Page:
Digressions of a Die-hard Fan

Fiction by | September 21, 2014

This makeshift hospital bed is anything but comfortable. The foam is barely half an inch thick. I can feel the cold of the metal springs underneath it; they’re making my back go numb.

I scan the room for something pleasant to divert my attention to. Attached to the ceiling is a flashbulb that’s emitting this seizure-inducing orange light. All the walls have to offer are thin cracks that, if you look long enough without blinking as I’m doing now, seem to be interconnected. They look like the red veins that decorate a peeled balut.

That reminds me, I haven’t eaten anything since yesterday. Fasting for a whole twenty four hours is supposed to be integral to a successful operation. I tried to compensate by drinking lots of water but my body’s just not used to this sort of deprivation. I’m craving for rice. Any ulam would do. I just really miss stuffing my mouth with spoonfuls of rice.

I let out a sigh.

So much for a pleasant diversion.

How long have I been lying here? Twenty, thirty minutes tops. The doctor (well he was in a lab coat) said he’ll come back when anesthesia kicks in. So far, the only part of my body that’s exhibiting remote signs of paralysis is my back. And I doubt it’s due to the thick yellow substance I was injected with earlier. Are anesthetics even supposed to look like that?

Of course it wasn’t an actual anesthetic you dimwit. You’re in a makeshift hospital room, lying in a makeshift hospital bed, about to be operated on by a makeshift surgeon and you expect genuine drugs?

So, what was that yellow stuff? What else could possibly be used to induce numbness? Lemon juice? Guava leaf extract? My grandfather had always said that guava leaves possess sedative qualities; they’re also supposed to help small cuts and bruises heal faster. I wonder if herbal remedies would work on the sort of wound I’m about to have. I wonder how big it’s going to be. How big should a hole be for a kidney to fit through it?

Shit. I’m breaking out in a cold sweat. When will that damn anesthetic start working?

Calm down, chap. Relax. Everything is going to be all right. You’ve been through this a thousand times. You don’t drink, you don’t smoke. You’re barely eighteen and you get enough exercise. You’re in top shape. A perfect candidate for kidney donation. Clear your mind of all inhibitions. You’re already here and you’re going to push through. Someone with some kind of chronic illness gets a new organ and you get those elusive tickets. It’s a win-win situation.

Death. Okay, what about death? You are not going to die. Stop being such a hypochondriac. According to majority of those online articles you’ve been reading the past few days, the risks are minimal. You don’t drink, you don’t smoke. You’re in top shape. You’ve been through this a thousand times.
You’ve got to stop worrying. Later when you wake up, the worst part would’ve already been over. The best thing to do now is to get some shuteye so start counting those sheep.

Think of the concert. Think of seeing them live. Think of how enthralling the encounter is going to be.

I look out the window and see nothing but clouds. I wonder what’s under them. Probably countless hectares of slums. My well-to-do classmates would always talk about how seeing the country from the stratosphere is a hundred times worse than being in it. You don’t realize how shitty the place is until you look at things from a different angle, they’d quip. As such, I can’t help but feel a sense of gratitude for my view right now. There’s something about staring at the infinite expanse of clouds outside – soft, pink, cotton candy clouds – that soothes my soul. I wonder what it would feel like to freefall into that mass of condensed water vapor. I get an urge to break the window open and jump out of the plane, plummet down to whatever it is that’s under those clouds, be it hell or paradise. I bet that would feel liberating, more liberating than jumping off a ten story building, or putting a gun in your mouth and pulling the trigger, or finding out that you can finally replace that organ that has recently started to malfunction on account of thirty years of binge drinking you obnoxious rich piece of—-oh no.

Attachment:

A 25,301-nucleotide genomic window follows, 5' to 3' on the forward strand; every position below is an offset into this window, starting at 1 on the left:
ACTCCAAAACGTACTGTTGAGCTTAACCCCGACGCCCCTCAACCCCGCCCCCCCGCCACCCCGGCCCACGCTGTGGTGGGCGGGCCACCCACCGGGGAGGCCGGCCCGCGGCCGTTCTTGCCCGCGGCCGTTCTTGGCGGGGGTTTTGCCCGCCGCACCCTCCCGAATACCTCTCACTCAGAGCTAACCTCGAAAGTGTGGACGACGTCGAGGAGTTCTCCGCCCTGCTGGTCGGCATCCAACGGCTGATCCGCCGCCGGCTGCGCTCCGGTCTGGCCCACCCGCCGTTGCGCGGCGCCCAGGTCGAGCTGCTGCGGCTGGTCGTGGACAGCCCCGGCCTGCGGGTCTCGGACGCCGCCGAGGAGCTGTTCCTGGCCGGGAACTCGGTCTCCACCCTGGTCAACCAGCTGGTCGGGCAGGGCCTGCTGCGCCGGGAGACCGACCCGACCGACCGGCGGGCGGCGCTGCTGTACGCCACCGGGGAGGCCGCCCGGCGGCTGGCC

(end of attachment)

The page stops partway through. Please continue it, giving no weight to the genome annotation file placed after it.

Oh please, no. Not that throbbing pain again, please. Please. please. That hurts. No. No. No. They could’ve at least given me some painkillers – like a measly pack of aspirin. That’s not too much to ask for, right? Oh shit. Please make it stop. Let those good old endorphins kick in. Anything to take away the pain. Distractions. Distractions. Search for distractions. Okay, seated next to me is a bespectacled middle-aged man. He’s sleeping, his mouth slightly agape. Down the aisle is a pretty stewardess handing out beverages. She’s entertaining a passenger – judging by his white hair and liver spots, my bet is that he’s well into his seventies. Okay, pretty stewardess now looks irked. Very irked. Albeit still smiling. Her grip on her metal cart tightens. Old man has turned out to be a creeper. Old man’s hand comes into contact with pretty stewardess’ hip. Pretty stewardess keeps composure. Still grinning from ear to ear. Old man shows signs of giving up. Stops making overt advances but is still talking. Pretty stewardess looks in my direction. Seems to realize that I’ve been staring at them the whole time. She mouths something at me, then at the old man, and before I could piece things together, pretty stewardess is standing right beside the row I’m in.

“Sorry, I didn’t know what else to do,” she says, her smile a hundred times more genuine than the one she had on before.

“Don’t mention it,” I reply, having finally understood why she’s here.